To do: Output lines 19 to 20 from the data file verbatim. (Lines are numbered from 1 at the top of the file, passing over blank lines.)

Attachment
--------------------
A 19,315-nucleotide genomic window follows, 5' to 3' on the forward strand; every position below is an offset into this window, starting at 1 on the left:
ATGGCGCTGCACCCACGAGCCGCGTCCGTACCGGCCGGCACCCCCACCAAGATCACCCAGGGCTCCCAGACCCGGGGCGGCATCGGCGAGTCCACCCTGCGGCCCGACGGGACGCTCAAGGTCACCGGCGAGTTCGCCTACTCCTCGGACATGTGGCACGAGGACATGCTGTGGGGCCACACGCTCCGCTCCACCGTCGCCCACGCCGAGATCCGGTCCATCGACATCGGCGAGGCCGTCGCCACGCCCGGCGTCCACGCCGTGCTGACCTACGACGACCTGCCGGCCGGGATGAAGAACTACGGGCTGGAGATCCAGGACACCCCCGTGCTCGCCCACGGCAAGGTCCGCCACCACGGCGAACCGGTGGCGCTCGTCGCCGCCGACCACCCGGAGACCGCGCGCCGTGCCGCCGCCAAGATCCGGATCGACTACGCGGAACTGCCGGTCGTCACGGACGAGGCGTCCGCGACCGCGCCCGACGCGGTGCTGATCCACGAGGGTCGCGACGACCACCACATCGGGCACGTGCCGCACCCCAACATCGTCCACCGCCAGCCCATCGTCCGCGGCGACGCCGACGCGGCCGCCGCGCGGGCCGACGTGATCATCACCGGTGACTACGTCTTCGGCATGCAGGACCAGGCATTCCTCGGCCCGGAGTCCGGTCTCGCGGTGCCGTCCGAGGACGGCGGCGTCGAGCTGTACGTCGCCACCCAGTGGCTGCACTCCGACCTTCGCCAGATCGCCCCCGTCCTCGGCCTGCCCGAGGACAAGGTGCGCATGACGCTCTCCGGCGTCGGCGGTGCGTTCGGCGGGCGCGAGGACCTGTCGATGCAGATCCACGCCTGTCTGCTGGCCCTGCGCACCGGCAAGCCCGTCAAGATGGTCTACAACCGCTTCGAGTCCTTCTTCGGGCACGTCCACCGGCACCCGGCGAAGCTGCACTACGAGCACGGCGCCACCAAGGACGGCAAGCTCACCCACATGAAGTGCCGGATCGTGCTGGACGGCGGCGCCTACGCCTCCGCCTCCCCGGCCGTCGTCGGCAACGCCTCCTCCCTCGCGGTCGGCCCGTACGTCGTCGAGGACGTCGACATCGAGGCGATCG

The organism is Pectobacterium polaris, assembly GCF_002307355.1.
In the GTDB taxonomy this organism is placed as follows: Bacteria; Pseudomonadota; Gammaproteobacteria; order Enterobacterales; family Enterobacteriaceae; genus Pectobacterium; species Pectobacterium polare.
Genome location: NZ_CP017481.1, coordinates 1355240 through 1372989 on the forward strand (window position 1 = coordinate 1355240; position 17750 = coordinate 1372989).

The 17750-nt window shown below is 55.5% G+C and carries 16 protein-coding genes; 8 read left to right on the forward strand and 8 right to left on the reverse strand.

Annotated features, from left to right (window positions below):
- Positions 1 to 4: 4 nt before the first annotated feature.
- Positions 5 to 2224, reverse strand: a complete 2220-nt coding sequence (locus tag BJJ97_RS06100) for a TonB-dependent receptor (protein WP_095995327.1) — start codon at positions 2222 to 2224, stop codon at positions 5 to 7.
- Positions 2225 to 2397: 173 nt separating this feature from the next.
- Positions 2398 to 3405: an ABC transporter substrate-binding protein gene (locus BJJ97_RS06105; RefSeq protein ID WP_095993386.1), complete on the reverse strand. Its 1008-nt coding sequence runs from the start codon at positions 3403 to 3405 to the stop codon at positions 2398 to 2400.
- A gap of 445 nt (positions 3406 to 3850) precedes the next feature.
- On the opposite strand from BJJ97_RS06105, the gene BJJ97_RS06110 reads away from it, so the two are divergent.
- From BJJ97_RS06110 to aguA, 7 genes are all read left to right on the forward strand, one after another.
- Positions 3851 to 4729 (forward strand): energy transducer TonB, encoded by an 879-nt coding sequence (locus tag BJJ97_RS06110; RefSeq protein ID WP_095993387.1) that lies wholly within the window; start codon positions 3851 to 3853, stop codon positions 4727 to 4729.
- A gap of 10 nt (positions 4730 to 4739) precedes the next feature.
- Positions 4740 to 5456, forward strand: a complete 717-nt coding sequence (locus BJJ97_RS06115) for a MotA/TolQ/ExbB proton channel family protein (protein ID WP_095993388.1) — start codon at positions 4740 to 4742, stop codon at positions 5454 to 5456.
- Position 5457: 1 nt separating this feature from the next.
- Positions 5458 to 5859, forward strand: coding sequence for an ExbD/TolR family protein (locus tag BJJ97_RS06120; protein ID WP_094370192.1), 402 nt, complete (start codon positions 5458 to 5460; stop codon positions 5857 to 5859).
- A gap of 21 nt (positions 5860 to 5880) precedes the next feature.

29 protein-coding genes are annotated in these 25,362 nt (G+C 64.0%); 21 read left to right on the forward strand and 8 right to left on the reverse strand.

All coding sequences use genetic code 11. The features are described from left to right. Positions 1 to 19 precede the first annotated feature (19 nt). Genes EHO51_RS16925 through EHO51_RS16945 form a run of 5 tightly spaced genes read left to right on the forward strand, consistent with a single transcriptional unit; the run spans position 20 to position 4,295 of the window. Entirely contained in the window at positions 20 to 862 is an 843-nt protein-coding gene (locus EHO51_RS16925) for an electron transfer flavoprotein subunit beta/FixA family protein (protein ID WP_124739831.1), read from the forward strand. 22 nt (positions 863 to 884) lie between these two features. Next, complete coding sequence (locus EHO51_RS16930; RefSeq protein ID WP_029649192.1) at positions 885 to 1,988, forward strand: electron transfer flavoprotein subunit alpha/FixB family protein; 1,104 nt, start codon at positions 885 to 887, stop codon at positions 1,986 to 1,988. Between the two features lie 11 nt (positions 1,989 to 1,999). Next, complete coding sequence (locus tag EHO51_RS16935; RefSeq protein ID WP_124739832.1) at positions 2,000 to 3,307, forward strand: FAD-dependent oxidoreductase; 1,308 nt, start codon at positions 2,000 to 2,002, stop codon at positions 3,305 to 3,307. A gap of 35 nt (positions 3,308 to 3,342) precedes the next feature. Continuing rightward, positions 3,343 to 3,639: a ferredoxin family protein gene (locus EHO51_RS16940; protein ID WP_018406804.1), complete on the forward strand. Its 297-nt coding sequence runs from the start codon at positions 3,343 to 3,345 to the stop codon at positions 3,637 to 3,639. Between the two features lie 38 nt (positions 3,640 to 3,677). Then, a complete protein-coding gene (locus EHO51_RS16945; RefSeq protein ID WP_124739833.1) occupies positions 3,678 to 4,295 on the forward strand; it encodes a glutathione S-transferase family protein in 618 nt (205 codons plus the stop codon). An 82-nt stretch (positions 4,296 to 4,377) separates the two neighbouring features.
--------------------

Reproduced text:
- Positions 5458 to 5859, forward strand: coding sequence for an ExbD/TolR family protein (locus tag BJJ97_RS06120; protein ID WP_094370192.1), 402 nt, complete (start codon positions 5458 to 5460; stop codon positions 5857 to 5859).
- A gap of 21 nt (positions 5860 to 5880) precedes the next feature.